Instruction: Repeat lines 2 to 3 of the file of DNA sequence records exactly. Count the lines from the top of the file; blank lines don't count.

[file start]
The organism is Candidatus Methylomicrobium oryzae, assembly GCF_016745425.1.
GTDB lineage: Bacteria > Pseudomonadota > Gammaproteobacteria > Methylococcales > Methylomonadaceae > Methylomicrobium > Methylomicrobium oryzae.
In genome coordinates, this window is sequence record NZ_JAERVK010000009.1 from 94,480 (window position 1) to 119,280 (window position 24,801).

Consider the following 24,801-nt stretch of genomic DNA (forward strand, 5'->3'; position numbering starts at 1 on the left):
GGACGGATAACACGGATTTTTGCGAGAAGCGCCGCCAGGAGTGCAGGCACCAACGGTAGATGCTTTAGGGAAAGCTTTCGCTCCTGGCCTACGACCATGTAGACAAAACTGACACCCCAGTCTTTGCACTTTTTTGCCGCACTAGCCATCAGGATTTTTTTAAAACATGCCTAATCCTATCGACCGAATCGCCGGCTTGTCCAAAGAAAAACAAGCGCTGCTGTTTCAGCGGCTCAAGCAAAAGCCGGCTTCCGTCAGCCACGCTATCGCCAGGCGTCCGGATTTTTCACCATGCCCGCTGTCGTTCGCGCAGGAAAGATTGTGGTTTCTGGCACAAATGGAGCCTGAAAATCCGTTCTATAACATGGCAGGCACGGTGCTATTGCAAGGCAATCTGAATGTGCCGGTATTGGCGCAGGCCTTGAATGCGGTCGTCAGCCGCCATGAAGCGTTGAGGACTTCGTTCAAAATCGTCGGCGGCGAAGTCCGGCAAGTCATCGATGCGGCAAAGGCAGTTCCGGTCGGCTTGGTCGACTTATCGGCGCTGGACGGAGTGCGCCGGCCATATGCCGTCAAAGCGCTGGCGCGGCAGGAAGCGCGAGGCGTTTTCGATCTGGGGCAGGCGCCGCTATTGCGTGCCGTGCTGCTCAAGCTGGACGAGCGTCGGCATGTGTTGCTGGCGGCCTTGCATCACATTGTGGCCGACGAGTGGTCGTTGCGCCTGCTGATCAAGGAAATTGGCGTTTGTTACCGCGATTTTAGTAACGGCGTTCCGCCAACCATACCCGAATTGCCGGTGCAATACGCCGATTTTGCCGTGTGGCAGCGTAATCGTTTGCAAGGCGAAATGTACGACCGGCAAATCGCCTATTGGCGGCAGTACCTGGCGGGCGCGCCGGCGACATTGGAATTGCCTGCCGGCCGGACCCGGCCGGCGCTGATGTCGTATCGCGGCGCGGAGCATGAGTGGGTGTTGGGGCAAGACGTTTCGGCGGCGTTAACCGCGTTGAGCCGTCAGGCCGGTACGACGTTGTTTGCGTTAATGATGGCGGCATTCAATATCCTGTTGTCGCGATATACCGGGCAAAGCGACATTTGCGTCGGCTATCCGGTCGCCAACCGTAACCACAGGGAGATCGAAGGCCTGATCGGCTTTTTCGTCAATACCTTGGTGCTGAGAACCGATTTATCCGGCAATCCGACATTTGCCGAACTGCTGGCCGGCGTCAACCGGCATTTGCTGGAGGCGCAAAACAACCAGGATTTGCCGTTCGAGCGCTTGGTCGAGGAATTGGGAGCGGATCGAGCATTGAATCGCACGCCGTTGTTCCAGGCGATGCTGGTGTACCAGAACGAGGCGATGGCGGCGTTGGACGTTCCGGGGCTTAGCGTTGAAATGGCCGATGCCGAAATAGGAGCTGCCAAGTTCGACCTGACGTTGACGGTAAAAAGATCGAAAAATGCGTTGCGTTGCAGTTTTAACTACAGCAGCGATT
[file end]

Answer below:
GTDB lineage: Bacteria > Pseudomonadota > Gammaproteobacteria > Methylococcales > Methylomonadaceae > Methylomicrobium > Methylomicrobium oryzae.
In genome coordinates, this window is sequence record NZ_JAERVK010000009.1 from 94,480 (window position 1) to 119,280 (window position 24,801).